The redox reagents were also used in a new synthesis of racemic syn-4,8-dimethyldecanal, the aggregation pheromone of the confused and red flour beetles, respectively.32

Other b-Fragmentation Reactions.

The isopropenyl group of carvone derivatives can be removed by ozonolysis in methanol, followed by treatment of the intermediate a-methoxy hydroperoxide with the reagents (eqs 5 and 6).13,22 The (+)-6-methylcyclohex-2-enone produced in eq 5 is a useful synthetic intermediate.22 A similar reaction occurs with ozonolysis products from cycloalkenes (eqs 4 and 7).28,32

Copper(II) acetate-iron(II) sulfate was used to convert allyl hydroperoxide (4) to cyclic ether (5) (eq 8), which is an important fragrance chemical.12 Here the oxidized alkyl radical is trapped by an internal nucleophile before it can form the normal alkene product. Other methods to reduce the hydroperoxide (4) were ineffective.

Iron(II) will promote homolysis of the O-O bond in cyclic peroxides.29,30 Treatment of tetracyclic secondary ozonide (6) with the reagents gives cyclopentene derivative (7) (eq 9).31

1. Cekovic, Z.; Dimitrijevic, L.; Djokic, G.; Srnic, T. TL 1979, 35, 2021.
2. Kochi, J. K. Free Radicals; Wiley: New York, 1973; Vol. 1.
3. Sheldon, R. A. In The Chemistry of Peroxides; Patai, S., Ed.; Wiley: New York, 1983.
4. Sosnovsky, G.; Rawlinson, D. J. In Organic Peroxides; Swern, D., Ed.; Wiley: New York, 1971; Vol. 2.
5. For recent reviews of radical reactions in organic synthesis, see: (a) Curran, D. P. S 1988, 417. (b) Curran, D. P. S 1988, 489. (c) Jasperse, C. P.; Curran, D. P.; Fevig, T. L. CRV 1991, 91, 1237.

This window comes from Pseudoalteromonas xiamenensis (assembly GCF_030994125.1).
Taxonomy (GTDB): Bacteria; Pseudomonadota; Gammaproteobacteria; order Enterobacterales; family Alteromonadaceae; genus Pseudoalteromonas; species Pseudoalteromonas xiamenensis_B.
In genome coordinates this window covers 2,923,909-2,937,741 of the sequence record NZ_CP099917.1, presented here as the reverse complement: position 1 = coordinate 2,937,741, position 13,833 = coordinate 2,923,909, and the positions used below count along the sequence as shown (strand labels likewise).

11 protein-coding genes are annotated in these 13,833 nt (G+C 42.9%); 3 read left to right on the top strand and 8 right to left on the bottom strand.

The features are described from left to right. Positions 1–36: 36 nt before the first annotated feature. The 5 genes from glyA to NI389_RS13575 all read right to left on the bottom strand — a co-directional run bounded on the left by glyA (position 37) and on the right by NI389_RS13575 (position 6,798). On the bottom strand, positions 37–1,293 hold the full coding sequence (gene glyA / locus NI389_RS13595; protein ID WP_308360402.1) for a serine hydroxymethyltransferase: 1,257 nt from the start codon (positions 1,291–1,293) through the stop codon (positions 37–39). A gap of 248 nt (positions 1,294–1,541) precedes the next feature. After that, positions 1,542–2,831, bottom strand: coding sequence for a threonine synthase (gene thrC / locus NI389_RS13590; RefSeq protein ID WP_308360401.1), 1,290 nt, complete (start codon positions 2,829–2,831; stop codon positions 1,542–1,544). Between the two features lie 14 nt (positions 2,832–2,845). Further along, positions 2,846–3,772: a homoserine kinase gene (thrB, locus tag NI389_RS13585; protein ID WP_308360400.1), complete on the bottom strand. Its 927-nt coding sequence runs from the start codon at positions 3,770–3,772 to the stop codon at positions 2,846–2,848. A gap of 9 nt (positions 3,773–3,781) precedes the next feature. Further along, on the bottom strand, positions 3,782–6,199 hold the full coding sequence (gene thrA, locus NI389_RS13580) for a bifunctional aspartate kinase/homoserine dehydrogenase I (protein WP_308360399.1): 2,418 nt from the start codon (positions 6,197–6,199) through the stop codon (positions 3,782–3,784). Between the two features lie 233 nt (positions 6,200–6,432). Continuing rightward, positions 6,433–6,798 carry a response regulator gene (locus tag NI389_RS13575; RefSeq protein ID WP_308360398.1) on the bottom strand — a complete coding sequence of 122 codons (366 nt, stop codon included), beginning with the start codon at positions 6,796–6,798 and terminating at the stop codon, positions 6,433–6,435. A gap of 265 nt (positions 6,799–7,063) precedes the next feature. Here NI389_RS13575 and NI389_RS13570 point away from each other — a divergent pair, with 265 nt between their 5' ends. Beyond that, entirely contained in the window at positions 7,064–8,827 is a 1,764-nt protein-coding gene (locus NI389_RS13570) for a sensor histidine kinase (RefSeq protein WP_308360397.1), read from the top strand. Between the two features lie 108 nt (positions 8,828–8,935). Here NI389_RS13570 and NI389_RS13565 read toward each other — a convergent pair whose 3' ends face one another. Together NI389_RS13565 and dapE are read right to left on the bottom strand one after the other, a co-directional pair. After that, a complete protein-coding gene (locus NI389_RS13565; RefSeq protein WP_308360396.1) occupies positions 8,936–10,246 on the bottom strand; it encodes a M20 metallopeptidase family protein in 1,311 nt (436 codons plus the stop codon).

6. Barton, D. H. R. PAC 1968, 16, 1.
7. Burke, S. D.; Silks, L. A., III; Strickland, S. M. S. TL 1988, 29, 2761.
8. Wincott, F. E.; Danishefsky, S. J.; Schulte, G. TL 1987, 28, 4951.
9. Ellwood, C. W.; Pattenden, G. TL 1991, 32, 1591.
10. Arencibia, M. T.; Freire, R.; Perales, A.; Rodriguez, M. S.; Suárez, E. JCS(P1) 1991, 3349.
11. O'Dell, D. E.; Loper, J. T.; Macdonald, T. L. JOC 1988, 53, 5225.
12. Decorzant, R.; Vial, C.; Näf, F.; Whitesides, G. M. T 1987, 43, 1871.
13. Jansen, B. J. M.; Kreuger, J. A.; de Groot, A. T 1989, 45, 1447.
14. Suginome, H.; Senboku, H.; Yamada, S. TL 1988, 29, 79.
15. Beckwith, A. L. J.; Hay, B. P. JACS 1989, 111, 230.
16. Beckwith, A. L. J.; Hay, B. P. JACS 1989, 111, 2674.
17. Ramaiah, M. T 1987, 43, 3541.
18. Kraus, G. A.; Thurston, J. TL 1987, 28, 4011.
19. Jenkins, C. L.; Kochi, J. K. JACS 1972, 94, 843.
20. Schreiber, S. L.; Hulin, B.; Liew, W. F. T 1986, 42, 2945.
21. Schreiber, S. L.; Liew, W. JACS 1985, 107, 2980.
22. Schreiber, S. L. JACS 1980, 102, 6163.
23. Snider, B. B.; Kwon, T. JOC 1990, 55, 1965.
24. Breuilles, P.; Uguen, D. BSF(2) 1988, 705.
25. Bunnelle, W. H. CRV 1991, 91, 335.
26. Grant, P. K.; Lai, C. K.; Prasad, J. S.; Yap, T. M. AJC 1988, 41, 711.
27. Schreiber, S. L.; Sammakia, T.; Hulin, B.; Schulte, G. E. JACS 1986, 108, 2106.
28. Schreiber, S. L.; Liew, W.-F. TL 1983, 24, 2363.
29. Bascetta, E.; Gunstone, F. D.; Scrimgeour, C. M. JCS(P1) 1984, 2199.
30. Yoshida, M.; Miura, M.; Nojima, M.; Kusabayashi, S. JACS 1983, 105, 6279.
31. Paquette, L. A.; Reagan, J.; Schreiber, S. L.; Teleha, C. A. JACS 1989, 111, 2331.
32. Schreiber, S. L.; Hulin, B. TL 1986, 27, 4561.

William Crowe

Emory University, Atlanta, GA, USA

Joseph Sweeney

University of Bristol, UK